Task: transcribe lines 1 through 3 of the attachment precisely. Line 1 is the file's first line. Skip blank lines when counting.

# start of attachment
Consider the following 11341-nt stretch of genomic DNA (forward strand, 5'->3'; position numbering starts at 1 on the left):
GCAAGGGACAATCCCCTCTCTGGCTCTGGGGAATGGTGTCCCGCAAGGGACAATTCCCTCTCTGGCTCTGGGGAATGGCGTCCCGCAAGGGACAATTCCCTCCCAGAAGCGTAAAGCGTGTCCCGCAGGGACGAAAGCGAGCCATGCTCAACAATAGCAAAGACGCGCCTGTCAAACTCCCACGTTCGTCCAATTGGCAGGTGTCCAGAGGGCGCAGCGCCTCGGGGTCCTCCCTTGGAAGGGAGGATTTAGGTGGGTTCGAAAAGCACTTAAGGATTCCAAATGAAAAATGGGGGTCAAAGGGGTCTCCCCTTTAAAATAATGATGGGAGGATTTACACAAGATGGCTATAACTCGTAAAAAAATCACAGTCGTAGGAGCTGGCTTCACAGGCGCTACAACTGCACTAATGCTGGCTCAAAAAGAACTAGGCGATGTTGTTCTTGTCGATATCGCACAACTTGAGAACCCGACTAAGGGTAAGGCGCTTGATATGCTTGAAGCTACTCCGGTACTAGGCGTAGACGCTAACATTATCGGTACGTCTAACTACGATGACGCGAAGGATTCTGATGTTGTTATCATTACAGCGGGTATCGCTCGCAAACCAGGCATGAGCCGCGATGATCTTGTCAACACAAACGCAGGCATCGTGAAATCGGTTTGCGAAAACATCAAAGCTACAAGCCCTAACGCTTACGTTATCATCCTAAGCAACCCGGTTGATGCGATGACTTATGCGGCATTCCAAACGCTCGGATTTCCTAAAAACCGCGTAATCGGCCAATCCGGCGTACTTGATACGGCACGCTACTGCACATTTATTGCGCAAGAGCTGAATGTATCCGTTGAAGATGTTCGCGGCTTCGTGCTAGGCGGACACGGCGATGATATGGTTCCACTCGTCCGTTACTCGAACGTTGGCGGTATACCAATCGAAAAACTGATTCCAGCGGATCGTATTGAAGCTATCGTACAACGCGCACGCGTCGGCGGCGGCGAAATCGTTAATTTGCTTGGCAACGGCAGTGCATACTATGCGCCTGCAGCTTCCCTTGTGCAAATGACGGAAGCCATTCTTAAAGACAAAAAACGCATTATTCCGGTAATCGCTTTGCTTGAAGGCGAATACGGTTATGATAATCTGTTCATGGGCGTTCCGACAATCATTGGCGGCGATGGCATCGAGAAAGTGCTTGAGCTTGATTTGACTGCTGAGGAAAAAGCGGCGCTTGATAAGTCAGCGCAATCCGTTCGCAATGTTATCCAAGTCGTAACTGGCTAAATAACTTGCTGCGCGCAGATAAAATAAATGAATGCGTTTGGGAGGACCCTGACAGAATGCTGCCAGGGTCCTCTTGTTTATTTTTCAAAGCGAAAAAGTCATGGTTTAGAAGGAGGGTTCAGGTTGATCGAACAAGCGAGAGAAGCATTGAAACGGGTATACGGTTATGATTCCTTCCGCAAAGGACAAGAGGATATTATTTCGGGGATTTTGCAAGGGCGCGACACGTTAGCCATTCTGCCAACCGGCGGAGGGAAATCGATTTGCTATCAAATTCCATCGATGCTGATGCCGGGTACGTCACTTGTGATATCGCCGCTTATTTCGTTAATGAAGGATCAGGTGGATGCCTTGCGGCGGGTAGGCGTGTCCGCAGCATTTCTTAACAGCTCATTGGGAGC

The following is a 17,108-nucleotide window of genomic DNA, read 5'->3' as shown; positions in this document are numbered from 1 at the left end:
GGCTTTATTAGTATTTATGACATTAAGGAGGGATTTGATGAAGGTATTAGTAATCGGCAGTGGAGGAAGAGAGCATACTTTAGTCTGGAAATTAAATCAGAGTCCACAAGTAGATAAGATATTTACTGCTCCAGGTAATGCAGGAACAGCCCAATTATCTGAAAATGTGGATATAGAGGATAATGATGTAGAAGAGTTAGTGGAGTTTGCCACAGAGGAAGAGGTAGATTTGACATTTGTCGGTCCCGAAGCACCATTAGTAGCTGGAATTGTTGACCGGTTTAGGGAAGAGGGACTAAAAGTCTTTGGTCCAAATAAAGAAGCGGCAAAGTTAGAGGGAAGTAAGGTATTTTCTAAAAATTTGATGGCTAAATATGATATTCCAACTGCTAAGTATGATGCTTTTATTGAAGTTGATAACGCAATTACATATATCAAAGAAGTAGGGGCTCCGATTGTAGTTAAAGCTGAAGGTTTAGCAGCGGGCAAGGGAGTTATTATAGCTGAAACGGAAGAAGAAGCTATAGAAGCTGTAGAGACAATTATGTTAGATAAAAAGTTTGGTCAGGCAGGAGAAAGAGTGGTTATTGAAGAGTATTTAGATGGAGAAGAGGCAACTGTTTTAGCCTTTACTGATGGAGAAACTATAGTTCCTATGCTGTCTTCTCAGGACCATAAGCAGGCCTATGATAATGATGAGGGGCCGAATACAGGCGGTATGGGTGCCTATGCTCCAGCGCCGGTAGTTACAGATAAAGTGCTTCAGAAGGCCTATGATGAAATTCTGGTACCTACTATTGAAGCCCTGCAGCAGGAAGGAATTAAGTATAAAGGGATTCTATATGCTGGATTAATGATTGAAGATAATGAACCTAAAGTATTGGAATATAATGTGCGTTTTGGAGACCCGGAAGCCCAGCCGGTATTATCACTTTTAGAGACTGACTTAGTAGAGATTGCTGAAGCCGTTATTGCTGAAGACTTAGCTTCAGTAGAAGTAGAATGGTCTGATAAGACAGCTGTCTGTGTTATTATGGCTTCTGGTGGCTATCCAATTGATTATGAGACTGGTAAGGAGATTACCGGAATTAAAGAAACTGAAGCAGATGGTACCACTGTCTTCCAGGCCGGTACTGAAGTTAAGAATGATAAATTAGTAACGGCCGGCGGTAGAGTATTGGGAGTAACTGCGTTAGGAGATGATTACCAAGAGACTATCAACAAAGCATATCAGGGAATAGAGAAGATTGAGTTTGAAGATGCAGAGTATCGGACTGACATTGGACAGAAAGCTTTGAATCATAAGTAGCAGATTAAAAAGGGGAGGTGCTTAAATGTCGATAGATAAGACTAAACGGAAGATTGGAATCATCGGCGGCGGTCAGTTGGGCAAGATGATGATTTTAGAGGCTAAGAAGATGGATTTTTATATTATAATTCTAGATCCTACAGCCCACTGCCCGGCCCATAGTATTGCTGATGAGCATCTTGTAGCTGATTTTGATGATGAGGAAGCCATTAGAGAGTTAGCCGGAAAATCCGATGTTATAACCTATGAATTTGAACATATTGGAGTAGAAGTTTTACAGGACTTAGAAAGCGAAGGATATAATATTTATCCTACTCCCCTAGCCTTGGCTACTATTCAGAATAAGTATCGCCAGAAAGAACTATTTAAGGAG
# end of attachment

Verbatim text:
Consider the following 11341-nt stretch of genomic DNA (forward strand, 5'->3'; position numbering starts at 1 on the left):
GCAAGGGACAATCCCCTCTCTGGCTCTGGGGAATGGTGTCCCGCAAGGGACAATTCCCTCTCTGGCTCTGGGGAATGGCGTCCCGCAAGGGACAATTCCCTCCCAGAAGCGTAAAGCGTGTCCCGCAGGGACGAAAGCGAGCCATGCTCAACAATAGCAAAGACGCGCCTGTCAAACTCCCACGTTCGTCCAATTGGCAGGTGTCCAGAGGGCGCAGCGCCTCGGGGTCCTCCCTTGGAAGGGAGGATTTAGGTGGGTTCGAAAAGCACTTAAGGATTCCAAATGAAAAATGGGGGTCAAAGGGGTCTCCCCTTTAAAATAATGATGGGAGGATTTACACAAGATGGCTATAACTCGTAAAAAAATCACAGTCGTAGGAGCTGGCTTCACAGGCGCTACAACTGCACTAATGCTGGCTCAAAAAGAACTAGGCGATGTTGTTCTTGTCGATATCGCACAACTTGAGAACCCGACTAAGGGTAAGGCGCTTGATATGCTTGAAGCTACTCCGGTACTAGGCGTAGACGCTAACATTATCGGTACGTCTAACTACGATGACGCGAAGGATTCTGATGTTGTTATCATTACAGCGGGTATCGCTCGCAAACCAGGCATGAGCCGCGATGATCTTGTCAACACAAACGCAGGCATCGTGAAATCGGTTTGCGAAAACATCAAAGCTACAAGCCCTAACGCTTACGTTATCATCCTAAGCAACCCGGTTGATGCGATGACTTATGCGGCATTCCAAACGCTCGGATTTCCTAAAAACCGCGTAATCGGCCAATCCGGCGTACTTGATACGGCACGCTACTGCACATTTATTGCGCAAGAGCTGAATGTATCCGTTGAAGATGTTCGCGGCTTCGTGCTAGGCGGACACGGCGATGATATGGTTCCACTCGTCCGTTACTCGAACGTTGGCGGTATACCAATCGAAAAACTGATTCCAGCGGATCGTATTGAAGCTATCGTACAACGCGCACGCGTCGGCGGCGGCGAAATCGTTAATTTGCTTGGCAACGGCAGTGCATACTATGCGCCTGCAGCTTCCCTTGTGCAAATGACGGAAGCCATTCTTAAAGACAAAAAACGCATTATTCCGGTAATCGCTTTGCTTGAAGGCGAATACGGTTATGATAATCTGTTCATGGGCGTTCCGACAATCATTGGCGGCGATGGCATCGAGAAAGTGCTTGAGCTTGATTTGACTGCTGAGGAAAAAGCGGCGCTTGATAAGTCAGCGCAATCCGTTCGCAATGTTATCCAAGTCGTAACTGGCTAAATAACTTGCTGCGCGCAGATAAAATAAATGAATGCGTTTGGGAGGACCCTGACAGAATGCTGCCAGGGTCCTCTTGTTTATTTTTCAAAGCGAAAAAGTCATGGTTTAGAAGGAGGGTTCAGGTTGATCGAACAAGCGAGAGAAGCATTGAAACGGGTATACGGTTATGATTCCTTCCGCAAAGGACAAGAGGATATTATTTCGGGGATTTTGCAAGGGCGCGACACGTTAGCCATTCTGCCAACCGGCGGAGGGAAATCGATTTGCTATCAAATTCCATCGATGCTGATGCCGGGTACGTCACTTGTGATATCGCCGCTTATTTCGTTAATGAAGGATCAGGTGGATGCCTTGCGGCGGGTAGGCGTGTCCGCAGCATTTCTTAACAGCTCATTGGGAGC

The following is a 17,108-nucleotide window of genomic DNA, read 5'->3' as shown; positions in this document are numbered from 1 at the left end: